Businesses face this all the time: scandals, crises and accidents. When something happens that plasters you and your business on the front pages of a newspaper, or worse, across the internet, panic can set in and freeze you. By the time the crisis has passed, it’s all over and the damage is done. During a crisis, the most important thing to protect is not your assets but your reputation; assets can be recovered but a reputation takes time to rebuild. So here are some tips on how to manage a crisis in the business:
Have a Contingency Plan
No matter how small you feel your business is, have a contingency plan and acquaint all your employees with it. All it takes is one status or tweet from an employee to fan unconfirmed rumours of bankruptcy into a media frenzy, which in turn will see your stock prices crashing and so on. Decide what to do in case of an emergency and write it down in a plan, along with numbers of who to call and direct inquiries. Say you run a small restaurant in Melbourne and someone takes ill from food poisoning; the authorities will close your restaurant but you have to pay your employees anyway. A contingency plan would be forewarning them that they will go on half wages in such an event, or drawing from a current account while boosting it later with a fixed deposit you’ve had the foresight to open six months prior.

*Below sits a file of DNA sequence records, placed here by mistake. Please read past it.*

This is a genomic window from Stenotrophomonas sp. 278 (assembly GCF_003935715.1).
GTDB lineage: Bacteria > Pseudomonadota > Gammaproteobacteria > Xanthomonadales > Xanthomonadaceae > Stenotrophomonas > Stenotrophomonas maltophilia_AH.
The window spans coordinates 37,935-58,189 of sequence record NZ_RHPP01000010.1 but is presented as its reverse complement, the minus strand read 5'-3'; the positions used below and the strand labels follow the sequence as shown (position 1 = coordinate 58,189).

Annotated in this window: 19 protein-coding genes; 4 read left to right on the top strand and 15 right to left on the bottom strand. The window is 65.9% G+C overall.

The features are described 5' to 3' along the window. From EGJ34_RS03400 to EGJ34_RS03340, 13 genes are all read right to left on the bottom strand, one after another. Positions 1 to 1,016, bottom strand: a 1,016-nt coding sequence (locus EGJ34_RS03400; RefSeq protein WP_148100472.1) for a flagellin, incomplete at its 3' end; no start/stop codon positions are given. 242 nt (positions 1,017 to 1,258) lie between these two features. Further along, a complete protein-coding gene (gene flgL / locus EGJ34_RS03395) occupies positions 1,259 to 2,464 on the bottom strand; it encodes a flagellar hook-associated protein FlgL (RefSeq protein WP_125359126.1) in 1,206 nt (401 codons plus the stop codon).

Hire Professionals to Handle Your Reputation
If you’re a private nursing home in Sydney and you’re hit by a lawsuit from angry relatives claiming some kind of malfeasance suit, the best thing to do is hire a public relations agency in Sydney that is experienced at handling the media and press in order to minimize the damage done to your reputation.
Businesses that offer a service vs. a product depend on the integrity of their reputation so any stain will only serve to drive clients away. A public relations agency in Sydney will help in writing press releases, decide who to appoint as press coordinator, prepare any disclosures if necessary and basically arrange a game plan to recover from the accusations.
Have Informed Employees
Many companies do fire drills, but few do drills for handling crises, possibly because no one expects it to happen till it does. But it is important for every member of your business, from the CEO to the janitor to know what to do, where to be and more importantly, what not to do in times of crisis. If you have a ban on leaking any kind of info, make sure your employees know and understand the importance of sticking to that rule. In this day and age, sharing a secret can be tempting so take steps to stem such impulses by having drills that emphasize the necessity of working together to ride the wave.